Mention Romania to most Americans and they're likely to conjure up incongruous images of a megalomaniacal communist dictator and helpless, neglected orphans.
After the videotaped execution of Nicolae Ceaucescu and the fall of communism in December 1989, some of the first and most unforgettable footage of life in this Eastern European country were of the horrifying conditions in its 600 state-run orphanages.
In 1990, when foreign reporters first descended on Riul Vadalui, a home for handicapped children in Sibiu County in central Romania, they brought back reports of children sleeping in their excrement and fighting a losing battle with rats for food.
The response to such reports and others was nothing short of spectacular. In 1990 and 1991, 1,250 Western humanitarian and religious groups came to these children's aid, sending money, supplies, and volunteers. By July 1991, when Romanian authorities began to regulate and limit the country's adoptions, 10,000 foreign couples had adopted Romanian children.
Because of this aid, by 1992 the conditions at most Romanian orphanages had greatly improved. In the years before the revolution, the annual death rate at Riul Vadalui was 44 percent. For the past six years, that rate has dropped below 1 percent. Now, the children are properly fed, clothed, and all have their own beds. In the last six years, recreational, religious, and educational services have been added to improve the children's quality of life.
How did it happen?
But now that the basic needs of the orphans are being met, and most foreign aid workers have moved on to their next mission, the country must confront the deeper cultural problem that allowed children to subsist in these conditions in the first place.
While poverty and a corrupt communist system were partly responsible for the widespread neglect of orphans, they don't explain why the thousands of Romanians who worked with these children were not moved to improve such inhumane conditions.
Many Romanians are frustrated with their country's lack of progress. Eight years after the fall of communism, Romanians haven't yet fully accepted the demands of democracy and free-market capitalism. While the country lacks clear-cut prescriptions for its troubles, there is no shortage of diagnoses.
Maria Topirceanu, Riul Vadalui's new director, says very little would have changed in the country's orphanages without foreign help. One of the most harmful cultural legacies of communism is the persistent belief that the government will tend to all social problems. Community-based social-service organizations are a brand new concept in Romania that enjoys little support from the government.
Bogdan Flora, a professor of psychology at the University of Sibiu, says Romania needs to develop a culture of self-reliance. "People may have changed their political opinions with the end of communism," he says. "But it's very hard to change the way they think. They don't know where to begin solving their own social problems."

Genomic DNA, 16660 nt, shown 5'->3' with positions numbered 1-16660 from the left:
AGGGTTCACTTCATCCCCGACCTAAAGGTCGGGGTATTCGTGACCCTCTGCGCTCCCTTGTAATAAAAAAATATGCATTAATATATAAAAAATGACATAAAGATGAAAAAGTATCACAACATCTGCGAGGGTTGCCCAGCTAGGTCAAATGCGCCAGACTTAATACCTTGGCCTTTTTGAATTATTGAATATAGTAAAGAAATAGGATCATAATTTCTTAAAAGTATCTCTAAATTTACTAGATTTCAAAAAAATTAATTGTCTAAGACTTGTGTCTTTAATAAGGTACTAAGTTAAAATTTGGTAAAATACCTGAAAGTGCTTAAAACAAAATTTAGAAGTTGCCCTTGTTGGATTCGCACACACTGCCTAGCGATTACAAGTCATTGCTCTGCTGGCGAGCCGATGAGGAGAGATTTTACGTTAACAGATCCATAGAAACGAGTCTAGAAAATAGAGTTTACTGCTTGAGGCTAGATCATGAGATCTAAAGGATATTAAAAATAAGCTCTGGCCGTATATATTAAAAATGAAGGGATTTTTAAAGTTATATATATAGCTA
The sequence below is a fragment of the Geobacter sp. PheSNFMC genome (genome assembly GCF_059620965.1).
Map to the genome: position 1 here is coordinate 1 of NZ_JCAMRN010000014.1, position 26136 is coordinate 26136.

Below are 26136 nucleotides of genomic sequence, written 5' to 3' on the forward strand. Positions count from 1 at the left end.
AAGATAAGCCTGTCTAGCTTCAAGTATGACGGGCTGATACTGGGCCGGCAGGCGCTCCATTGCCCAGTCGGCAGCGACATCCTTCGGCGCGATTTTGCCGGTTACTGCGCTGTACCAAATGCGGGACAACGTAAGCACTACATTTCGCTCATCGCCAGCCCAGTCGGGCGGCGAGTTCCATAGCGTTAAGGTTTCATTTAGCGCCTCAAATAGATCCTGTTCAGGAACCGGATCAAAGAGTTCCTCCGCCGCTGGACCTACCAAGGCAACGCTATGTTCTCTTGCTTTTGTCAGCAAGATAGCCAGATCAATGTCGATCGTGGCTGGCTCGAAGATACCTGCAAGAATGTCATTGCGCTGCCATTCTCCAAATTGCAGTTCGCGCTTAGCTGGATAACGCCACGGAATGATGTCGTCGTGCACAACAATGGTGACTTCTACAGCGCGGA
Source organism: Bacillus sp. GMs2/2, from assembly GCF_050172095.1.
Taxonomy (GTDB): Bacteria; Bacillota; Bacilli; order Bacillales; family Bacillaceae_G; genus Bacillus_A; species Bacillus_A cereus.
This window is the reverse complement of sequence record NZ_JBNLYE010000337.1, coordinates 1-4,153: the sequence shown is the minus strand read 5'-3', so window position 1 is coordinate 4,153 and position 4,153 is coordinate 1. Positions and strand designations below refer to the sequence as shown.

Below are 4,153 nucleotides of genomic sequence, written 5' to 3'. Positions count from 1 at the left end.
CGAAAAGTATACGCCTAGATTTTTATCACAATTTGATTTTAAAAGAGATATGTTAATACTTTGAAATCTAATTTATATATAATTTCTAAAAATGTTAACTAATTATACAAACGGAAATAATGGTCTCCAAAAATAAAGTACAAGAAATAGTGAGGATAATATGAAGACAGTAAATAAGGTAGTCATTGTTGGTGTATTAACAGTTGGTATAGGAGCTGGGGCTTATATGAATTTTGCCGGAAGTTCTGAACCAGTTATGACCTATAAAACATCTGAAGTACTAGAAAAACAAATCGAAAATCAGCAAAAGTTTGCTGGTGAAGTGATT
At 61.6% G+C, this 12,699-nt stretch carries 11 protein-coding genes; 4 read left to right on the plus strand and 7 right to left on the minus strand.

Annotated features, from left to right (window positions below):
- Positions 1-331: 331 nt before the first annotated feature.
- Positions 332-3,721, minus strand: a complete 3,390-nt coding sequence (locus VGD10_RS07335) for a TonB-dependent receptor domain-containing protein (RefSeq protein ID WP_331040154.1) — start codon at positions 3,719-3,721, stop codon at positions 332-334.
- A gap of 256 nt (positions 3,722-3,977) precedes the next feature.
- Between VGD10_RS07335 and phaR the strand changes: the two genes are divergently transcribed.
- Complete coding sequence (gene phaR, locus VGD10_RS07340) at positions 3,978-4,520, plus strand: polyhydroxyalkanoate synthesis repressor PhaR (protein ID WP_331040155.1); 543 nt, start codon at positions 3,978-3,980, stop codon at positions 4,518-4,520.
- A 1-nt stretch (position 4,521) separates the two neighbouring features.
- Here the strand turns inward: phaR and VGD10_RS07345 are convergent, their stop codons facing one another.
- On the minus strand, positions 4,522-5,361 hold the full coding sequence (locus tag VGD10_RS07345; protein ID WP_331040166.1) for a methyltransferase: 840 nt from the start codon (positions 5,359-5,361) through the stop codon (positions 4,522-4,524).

While the conditions of the orphanages may be under control, Romania still has a problem with unwanted children living in city streets and sewers. More than 1,000 children are believed to live in Bucharest's Gara de Nord train station. Anca Dionicie, a young activist who has worked with street children in Bucharest for the past four years, says the greatest barrier to helping these children is the "mentality" of the Romanian people.
"No one is ready to say OK, let's do something for Romania," she complains. But Ms. Dionicie also says the problem of Romanians' passivity in the face of social ills can't be blamed entirely on communism. "The people have lost faith."
Spiritual and moral crisis
Sister Mary Rose Christy, an American Catholic nun who has been working with children and families in Romania since 1991, believes Romania is suffering from a spiritual and moral crisis. "I think people have been beaten down in this country for so long that they suffer from a lack of worth. And without self-worth, it's difficult to develop a strong sense of morality."
Nicoleta Stana, a psychologist in the Transylvanian city of Cluj, echoes these sentiments in more secular terms. "I don't think we trust ourselves," she says. "We're used to having bosses and taking orders."
Other Romanian intellectuals point to the long list of Romania's invaders to explain the Romanian psyche. "When you're surrounded by empires, you have to be very opportunistic to survive," says Stelian Tenase, a prominent writer and political scientist. "It's survival behavior. It creates a kind of fragile conscience."
Polls show that most Romanians believe the country's greatest prospect for advancement lies in joining the European Union and NATO. But thus far, their nation has been deemed socially and economically ill-prepared to join either organization. That means Romania will have to tackle its most pressing social and economic ills if it hopes to ever acquire membership.
And while it's clear the government must play a lead role in social and economic reform, the Romanian people themselves will have to develop a stronger civic culture for the transformation to be complete.
"Romanians are a passive people who aren't active in public space," Mr. Tenase, the writer, says.
If Romania hopes to reverse its lagging fortunes, its people will first have to overcome a long history of defeat. And that's going to take great faith.
* Gregory Rodriguez, an associate editor at Pacific News Service, is a research fellow at the Pepperdine Institute for Public Policy.